Waiter, There's a Revolution in My Bistro

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Kitchen Galerie Bis

Whey out A Thai-flavored cheese dish at the bistro of William Ledeuil

Food critics like the U.K's Giles Coren of the London Times have been announcing the "terminal decline" of French culture and cuisine for years, with the latter beset by competition from an array of world cuisines that are lighter, more exciting and — it has to be said — more fashionable. But for Luc Dubanchet, founder of France's Omnivore Food Festival, omnivore.fr, these dire prognoses are only partially true. "What's in decline is a culinary model inherited from the late 19th century," he says, "and good riddance!" With the doors closing on the stuffy Escoffier school of fine dining, Dubanchet declares that a reinvigorated "jeune cuisine" is emerging. Far from the gilded hotel salons, in side-street bistros, a new generation of globetrotting, multilingual chefs has returned home to reimagine French cuisine in its image.

Parisian gastronomes, for example, are reserving two months out to get a table at the 20-seat Yam'Tcha, tel: (33-1) 4026 0807 — awarded a Michelin star in March, less than a year after opening. Chef Adeline Grattard, aided by her Chinese husband and tea sommelier Chi Wah Chan, offers a Sino-French cuisine simultaneously informed by Grattard's tenure under three-star Parisian chef Pascal Barbot and her two years in Hong Kong kitchens. She's a perfect exemplar of the new breed.

While Grattard serves wok-sautéed bouchot mussels with black soybeans and piquillo peppers, or pan-fried foie gras with dried scallops and shiitake mushrooms, just across the Seine, chef William Ledeuil is marrying culinary cultures with equal flair at his second Paris bistro, Kitchen Galerie Bis, tel: (33-1) 4633 0085. Describing his cuisine as "classic French cooking with a twist of Southeast Asia," Ledeuil draws on ingredients encountered on his Eastern voyages, such as galangal, turmeric and wasabi, and creates dishes like Wagyu-beef tartare with carrot-ginger jus.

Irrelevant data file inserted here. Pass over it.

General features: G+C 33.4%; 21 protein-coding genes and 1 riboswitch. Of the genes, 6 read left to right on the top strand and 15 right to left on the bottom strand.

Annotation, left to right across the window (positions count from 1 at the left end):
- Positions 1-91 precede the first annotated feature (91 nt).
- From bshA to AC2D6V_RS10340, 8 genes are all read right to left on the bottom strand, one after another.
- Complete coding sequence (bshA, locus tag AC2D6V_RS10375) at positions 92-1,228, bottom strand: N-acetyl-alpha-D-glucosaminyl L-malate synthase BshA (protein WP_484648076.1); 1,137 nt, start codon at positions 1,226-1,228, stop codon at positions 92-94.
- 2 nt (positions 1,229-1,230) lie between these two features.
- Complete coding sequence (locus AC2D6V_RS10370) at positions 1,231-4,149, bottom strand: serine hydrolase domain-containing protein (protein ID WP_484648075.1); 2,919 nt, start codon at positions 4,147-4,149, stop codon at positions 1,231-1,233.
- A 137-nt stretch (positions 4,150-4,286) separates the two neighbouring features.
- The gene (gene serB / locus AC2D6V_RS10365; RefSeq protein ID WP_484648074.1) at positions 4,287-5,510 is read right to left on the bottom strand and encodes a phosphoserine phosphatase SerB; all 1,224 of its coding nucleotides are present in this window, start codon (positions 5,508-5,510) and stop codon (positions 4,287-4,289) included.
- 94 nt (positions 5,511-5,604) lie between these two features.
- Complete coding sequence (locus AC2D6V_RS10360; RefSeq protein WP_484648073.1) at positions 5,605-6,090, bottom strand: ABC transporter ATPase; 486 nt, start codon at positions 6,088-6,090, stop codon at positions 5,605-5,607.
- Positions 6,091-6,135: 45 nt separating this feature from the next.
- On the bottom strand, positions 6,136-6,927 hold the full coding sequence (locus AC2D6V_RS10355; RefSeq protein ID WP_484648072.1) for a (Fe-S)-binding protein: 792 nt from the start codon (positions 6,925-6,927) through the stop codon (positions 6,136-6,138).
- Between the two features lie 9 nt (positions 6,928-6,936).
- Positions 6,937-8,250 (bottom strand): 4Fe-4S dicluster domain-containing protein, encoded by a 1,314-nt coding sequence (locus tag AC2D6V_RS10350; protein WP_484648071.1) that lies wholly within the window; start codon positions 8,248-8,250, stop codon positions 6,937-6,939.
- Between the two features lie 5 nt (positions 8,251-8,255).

In the garment district, chef Gregory Marchand's culinary references are less geographically diverse, but the liberties he takes with local produce are no less inspired. At his year-old bistro, Frenchie, tel: (33-1) 4039 9619, Pontoise cabbage takes an Italian turn with bresaola cured beef, dill, parmesan and 12-year balsamic; roasted Challans chicken is livened with pickled mustard seeds and citronella-infused carrot puree. "This isn't fusion or world food; it's simply using all the means and ingredients at our disposal while respecting the seasons," says Marchand. (He called his restaurant Frenchie after the nickname he had when working at the London kitchens of Jamie Oliver's Fifteen and at the Gramercy Tavern in New York City.)

"The old French model is dead," says festival organizer Dubanchet. "Because we're no longer asking chefs to apply precepts. We're asking them to be themselves." And that could be one of the tastiest ideas French cuisine has had in a long, long time.

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